Confronting the Second Deep Transition through the Historical Imagination
Author: Johan Schot
I have traveled many disciplines: from history of technology, science and technology studies, transport history, Dutch history, history of Europe, a bit of global history, sustainable development studies, to mobility studies. I also worked with policymakers and other stakeholders in fields such as innovation policy, technology assessment, and greening of industry. Yet my home is history, in particular history of technology, and the Society for the History of Technology provides the space where I can meet friends driven by a similar love for the history of technology. I feel therefore privileged and honored to be awarded the Leonardo da Vinci Medal. It feels like a recognition from my soul mates, which is important precisely because I so often travel far away from my roots, and then wonder whether historians of technology will still accept me when I come back.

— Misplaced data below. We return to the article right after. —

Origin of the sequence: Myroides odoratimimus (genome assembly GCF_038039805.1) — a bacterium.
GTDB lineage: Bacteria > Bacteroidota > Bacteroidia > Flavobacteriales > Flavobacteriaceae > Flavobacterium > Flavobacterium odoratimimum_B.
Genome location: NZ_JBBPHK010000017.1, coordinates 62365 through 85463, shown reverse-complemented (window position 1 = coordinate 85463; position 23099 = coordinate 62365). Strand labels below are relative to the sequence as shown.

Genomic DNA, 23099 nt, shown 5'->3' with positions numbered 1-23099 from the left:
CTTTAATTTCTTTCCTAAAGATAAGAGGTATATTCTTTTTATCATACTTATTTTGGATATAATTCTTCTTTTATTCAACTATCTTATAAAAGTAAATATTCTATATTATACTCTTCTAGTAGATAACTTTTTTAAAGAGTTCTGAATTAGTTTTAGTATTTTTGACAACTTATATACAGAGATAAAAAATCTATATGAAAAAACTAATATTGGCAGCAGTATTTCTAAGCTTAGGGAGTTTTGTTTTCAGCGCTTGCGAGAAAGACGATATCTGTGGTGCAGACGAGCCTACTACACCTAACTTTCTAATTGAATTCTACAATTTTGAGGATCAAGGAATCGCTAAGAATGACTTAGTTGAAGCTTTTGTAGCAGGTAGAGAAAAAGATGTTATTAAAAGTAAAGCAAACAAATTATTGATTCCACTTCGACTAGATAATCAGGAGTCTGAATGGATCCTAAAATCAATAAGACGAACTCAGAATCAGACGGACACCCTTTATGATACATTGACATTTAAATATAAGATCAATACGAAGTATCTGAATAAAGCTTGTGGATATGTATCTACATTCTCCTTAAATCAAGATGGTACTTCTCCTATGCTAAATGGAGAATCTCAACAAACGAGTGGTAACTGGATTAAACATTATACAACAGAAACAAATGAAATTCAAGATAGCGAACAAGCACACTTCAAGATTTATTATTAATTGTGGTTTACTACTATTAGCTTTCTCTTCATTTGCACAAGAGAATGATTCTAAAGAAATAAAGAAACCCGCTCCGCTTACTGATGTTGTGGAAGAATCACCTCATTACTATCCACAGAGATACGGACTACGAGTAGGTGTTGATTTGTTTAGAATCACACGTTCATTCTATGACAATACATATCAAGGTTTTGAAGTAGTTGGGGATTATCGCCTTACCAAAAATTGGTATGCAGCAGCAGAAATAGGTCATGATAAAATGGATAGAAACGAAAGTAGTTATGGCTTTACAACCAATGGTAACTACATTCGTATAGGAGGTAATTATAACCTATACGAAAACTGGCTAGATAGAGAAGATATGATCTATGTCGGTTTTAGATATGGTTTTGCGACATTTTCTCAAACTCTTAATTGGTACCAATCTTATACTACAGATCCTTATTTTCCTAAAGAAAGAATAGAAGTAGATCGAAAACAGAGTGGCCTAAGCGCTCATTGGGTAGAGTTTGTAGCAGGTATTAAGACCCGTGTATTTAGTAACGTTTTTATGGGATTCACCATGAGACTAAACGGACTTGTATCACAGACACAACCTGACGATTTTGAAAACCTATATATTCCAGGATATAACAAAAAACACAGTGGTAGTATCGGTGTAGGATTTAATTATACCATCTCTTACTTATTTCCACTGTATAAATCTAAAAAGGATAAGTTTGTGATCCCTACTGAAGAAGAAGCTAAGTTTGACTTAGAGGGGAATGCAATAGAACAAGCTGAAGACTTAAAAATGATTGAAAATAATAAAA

Why is history of technology my home? The short answer is that I value the historical imagination beyond anything else. As I will argue below, it is this imagination that is crucially important for many actors in the world confronting the next Deep Transition. Here I am building on the notion of the Great Transformation, a phrase made famous by Karl Polanyi to describe the social and political changes that occurred with the rise of a market economy.1 History allows me to travel through time and space to new worlds and the enjoyment of often amazing experiences. There is no greater pleasure than sitting in an archive and opening up boxes which have not been touched for a long time, reading minutes, letters, and other documents, and then using these sources to construct an interpretation and narrative. However, for me, history is never only about recovering the past; it is a looking glass which makes us understand the present and the future. This is not the case only because the questions we ask are fueled by contemporary concerns, but also because through history we get a better understanding of these concerns and ultimately of ourselves. This is the first feature of the historical